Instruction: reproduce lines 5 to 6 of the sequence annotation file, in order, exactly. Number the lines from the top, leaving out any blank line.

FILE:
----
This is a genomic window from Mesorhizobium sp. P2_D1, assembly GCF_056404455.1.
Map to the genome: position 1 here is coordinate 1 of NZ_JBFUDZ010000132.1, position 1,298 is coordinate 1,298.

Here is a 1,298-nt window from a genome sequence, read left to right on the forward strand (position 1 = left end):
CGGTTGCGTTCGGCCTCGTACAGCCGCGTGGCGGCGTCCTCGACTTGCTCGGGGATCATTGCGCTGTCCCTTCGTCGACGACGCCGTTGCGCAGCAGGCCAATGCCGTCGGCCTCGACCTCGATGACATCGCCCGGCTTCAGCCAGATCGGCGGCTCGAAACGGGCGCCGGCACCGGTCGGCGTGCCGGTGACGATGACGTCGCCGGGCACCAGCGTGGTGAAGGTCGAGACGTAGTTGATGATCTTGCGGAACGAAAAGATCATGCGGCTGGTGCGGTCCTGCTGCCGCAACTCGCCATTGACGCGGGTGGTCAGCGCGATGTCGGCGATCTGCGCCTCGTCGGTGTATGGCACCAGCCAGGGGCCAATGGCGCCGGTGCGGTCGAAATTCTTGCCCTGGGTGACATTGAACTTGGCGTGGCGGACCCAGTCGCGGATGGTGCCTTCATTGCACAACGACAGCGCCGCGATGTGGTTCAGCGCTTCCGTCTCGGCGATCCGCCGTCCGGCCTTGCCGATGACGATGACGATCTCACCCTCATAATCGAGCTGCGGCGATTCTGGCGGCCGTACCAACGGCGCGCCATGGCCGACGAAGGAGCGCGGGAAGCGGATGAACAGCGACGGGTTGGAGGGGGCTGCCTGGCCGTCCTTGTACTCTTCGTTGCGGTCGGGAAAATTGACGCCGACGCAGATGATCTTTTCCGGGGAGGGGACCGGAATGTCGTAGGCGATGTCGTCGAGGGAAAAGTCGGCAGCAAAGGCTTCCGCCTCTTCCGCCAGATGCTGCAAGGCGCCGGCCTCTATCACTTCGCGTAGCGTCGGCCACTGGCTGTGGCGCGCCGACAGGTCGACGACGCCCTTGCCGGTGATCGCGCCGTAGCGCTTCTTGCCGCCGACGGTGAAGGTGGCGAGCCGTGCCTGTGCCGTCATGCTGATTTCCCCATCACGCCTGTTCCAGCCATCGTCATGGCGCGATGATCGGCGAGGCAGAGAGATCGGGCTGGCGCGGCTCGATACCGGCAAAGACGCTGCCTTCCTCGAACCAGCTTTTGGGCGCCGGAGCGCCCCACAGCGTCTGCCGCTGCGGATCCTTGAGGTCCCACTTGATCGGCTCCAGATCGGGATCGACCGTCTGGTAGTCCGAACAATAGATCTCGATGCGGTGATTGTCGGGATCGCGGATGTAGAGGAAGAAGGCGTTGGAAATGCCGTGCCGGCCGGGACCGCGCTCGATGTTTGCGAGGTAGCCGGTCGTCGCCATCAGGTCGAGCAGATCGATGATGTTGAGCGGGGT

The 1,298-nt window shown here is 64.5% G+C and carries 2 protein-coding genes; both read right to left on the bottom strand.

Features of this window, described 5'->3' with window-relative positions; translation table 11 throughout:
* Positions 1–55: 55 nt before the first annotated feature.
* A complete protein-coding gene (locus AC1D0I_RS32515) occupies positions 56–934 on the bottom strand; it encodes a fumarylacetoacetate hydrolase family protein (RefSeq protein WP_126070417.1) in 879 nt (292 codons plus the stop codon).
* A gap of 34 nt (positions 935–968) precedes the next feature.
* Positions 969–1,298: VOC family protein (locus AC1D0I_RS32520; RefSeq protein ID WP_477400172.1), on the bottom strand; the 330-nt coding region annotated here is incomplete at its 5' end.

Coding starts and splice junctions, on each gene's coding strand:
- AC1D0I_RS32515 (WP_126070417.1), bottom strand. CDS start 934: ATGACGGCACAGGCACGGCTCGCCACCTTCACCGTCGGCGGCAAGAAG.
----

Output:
The 1,298-nt window shown here is 64.5% G+C and carries 2 protein-coding genes; both read right to left on the bottom strand.

Features of this window, described 5'->3' with window-relative positions; translation table 11 throughout: